Thursday, April 14, 2011

Fantasy Baseball - Too Early to Trade in April?

Too early to trade in April?  It's always a fine line early on in the season when an owner asks himself  "Can I really make a trade now, it's so early?" The answer to that question is... it all depends on the makeup of your team. For instance, if you have a good squad and have no glaring holes then I would stay in touch with fellow owners to understand the trade landscape but give your team the first 6 weeks to see how your team performs. For example, after one week of play in my NL only league I am in last place. I had a tough first week but you have to remember it's a marathon not a sprint. When I look at my team I see a contending team that is balanced between all phases of hitting and pitching, I just have a lot of guys off to slow starts. If you are in that position like me be patient and give your team some time. Being too aggressive and not patient enough can cost you dearly and you will seriously regret it later on in the season.

You can easily make the mistake of over rating your players due to a good first week or being too conservative when you have glaring holes on your team. If you walked out of your draft and said to yourself I am short on power or speed or starting pitching or saves then those areas need to be addressed via the trade route. Most leagues it's not easy to find help with great impact from one's free agency - waiver wire. Look at Andres Torres last season for instance. That is by far the exception and not the norm. Also keep in mind, especially in the NL, the 2011 rookie class has nowhere near the impact like the 2010 rookies did.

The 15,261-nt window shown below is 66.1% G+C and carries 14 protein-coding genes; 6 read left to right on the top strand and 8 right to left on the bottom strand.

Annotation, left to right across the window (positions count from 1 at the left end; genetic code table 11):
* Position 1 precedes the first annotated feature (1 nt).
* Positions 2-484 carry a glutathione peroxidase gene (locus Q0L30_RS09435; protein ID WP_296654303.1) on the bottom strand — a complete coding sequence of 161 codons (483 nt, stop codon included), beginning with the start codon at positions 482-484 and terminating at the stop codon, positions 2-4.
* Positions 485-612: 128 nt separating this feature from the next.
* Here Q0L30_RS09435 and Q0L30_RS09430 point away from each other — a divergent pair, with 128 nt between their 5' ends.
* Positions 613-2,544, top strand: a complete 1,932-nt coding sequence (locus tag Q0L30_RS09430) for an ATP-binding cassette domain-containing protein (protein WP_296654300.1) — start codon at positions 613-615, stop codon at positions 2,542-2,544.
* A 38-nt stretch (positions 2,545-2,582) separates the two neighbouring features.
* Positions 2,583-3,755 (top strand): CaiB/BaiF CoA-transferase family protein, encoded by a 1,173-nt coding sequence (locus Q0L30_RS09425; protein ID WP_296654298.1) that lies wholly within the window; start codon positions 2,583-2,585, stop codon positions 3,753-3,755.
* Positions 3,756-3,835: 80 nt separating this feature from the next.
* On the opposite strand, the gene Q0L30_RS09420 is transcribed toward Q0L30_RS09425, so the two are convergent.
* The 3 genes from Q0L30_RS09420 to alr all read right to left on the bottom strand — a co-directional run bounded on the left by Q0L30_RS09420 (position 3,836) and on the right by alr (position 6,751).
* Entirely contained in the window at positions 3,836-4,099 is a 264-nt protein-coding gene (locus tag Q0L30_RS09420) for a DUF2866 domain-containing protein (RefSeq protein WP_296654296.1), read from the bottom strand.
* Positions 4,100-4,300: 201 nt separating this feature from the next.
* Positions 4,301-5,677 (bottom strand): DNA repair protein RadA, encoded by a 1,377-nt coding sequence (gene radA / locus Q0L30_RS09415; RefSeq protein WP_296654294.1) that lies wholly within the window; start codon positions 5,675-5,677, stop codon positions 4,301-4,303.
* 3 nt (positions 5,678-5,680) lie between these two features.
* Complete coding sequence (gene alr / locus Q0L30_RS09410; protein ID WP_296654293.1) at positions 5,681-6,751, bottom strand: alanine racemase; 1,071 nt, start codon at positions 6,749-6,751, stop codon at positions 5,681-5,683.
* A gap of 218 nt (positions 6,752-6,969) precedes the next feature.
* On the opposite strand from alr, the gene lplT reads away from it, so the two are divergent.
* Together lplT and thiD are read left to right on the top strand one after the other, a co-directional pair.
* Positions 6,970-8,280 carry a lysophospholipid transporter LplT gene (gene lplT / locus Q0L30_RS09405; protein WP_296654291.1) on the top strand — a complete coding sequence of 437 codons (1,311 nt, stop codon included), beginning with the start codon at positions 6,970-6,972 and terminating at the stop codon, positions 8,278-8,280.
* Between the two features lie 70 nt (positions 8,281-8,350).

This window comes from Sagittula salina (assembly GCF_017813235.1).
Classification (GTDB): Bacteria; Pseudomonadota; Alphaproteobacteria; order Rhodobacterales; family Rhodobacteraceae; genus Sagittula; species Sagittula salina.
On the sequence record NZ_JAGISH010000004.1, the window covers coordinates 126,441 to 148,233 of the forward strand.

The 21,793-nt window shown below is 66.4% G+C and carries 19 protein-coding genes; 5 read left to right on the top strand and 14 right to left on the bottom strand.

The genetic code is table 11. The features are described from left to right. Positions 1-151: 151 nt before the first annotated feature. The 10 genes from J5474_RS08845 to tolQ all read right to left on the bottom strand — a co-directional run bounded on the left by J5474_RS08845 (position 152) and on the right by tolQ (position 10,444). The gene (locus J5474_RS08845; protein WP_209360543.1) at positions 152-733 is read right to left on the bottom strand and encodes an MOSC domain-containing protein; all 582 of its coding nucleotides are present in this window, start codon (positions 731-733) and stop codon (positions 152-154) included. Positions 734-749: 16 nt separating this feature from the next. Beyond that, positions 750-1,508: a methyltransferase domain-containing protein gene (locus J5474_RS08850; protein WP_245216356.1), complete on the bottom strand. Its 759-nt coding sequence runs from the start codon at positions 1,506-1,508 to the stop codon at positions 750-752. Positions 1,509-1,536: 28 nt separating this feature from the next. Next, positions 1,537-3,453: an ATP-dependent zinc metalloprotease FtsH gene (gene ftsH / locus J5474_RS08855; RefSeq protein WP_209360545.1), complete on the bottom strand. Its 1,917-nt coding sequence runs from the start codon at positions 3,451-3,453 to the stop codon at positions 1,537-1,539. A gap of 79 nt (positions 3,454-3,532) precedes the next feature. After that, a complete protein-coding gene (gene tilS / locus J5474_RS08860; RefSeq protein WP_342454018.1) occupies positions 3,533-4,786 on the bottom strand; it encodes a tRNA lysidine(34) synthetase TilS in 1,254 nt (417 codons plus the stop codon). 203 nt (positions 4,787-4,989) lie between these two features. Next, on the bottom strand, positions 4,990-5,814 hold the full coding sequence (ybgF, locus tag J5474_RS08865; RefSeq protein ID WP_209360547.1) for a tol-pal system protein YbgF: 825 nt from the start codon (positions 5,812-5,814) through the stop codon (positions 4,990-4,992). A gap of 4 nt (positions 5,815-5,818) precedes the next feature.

So what should be the game plan if you are short in a certain area in terms of an early season trade? You want to be aggressive but you want to be smart as well. If you are short a bat or a starting pitcher you don't have to make a trade the first or second week of April but by early to mid May that area of need has to be addressed. If you found someone via your free agency - waiver wire then great, if not you have to go the trade route. Early on you should be targeting teams that have depth in the area that you need. Then do you have what that owner needs and is it an area of depth you can trade from? Hopefully if your short a bat you can trade a pitcher or if you short speed you can trade power etc etc. You should be in contact with these owners so when the right opportunity presents itself you can nail down a trade at a moments notice due to your legwork. Like I said in previous articles, guys might start poorly and are good players but that owner becomes frustrated with that player and he becomes available for a reduced price no less. Or like I said above, an owner may over value his secondary players due to a hot first two - three weeks and other players become available. There are a lot of scenarios when guys become available but keep in mind the trade window to these guys may only be open for two - three days so you have to be ready to pounce.

So do the legwork on possible trade partners on your area's of need, keep a line of communication open with those owners and be ready to strike at a moments notice due to your advanced research and legwork.

NL King - C.Lizza

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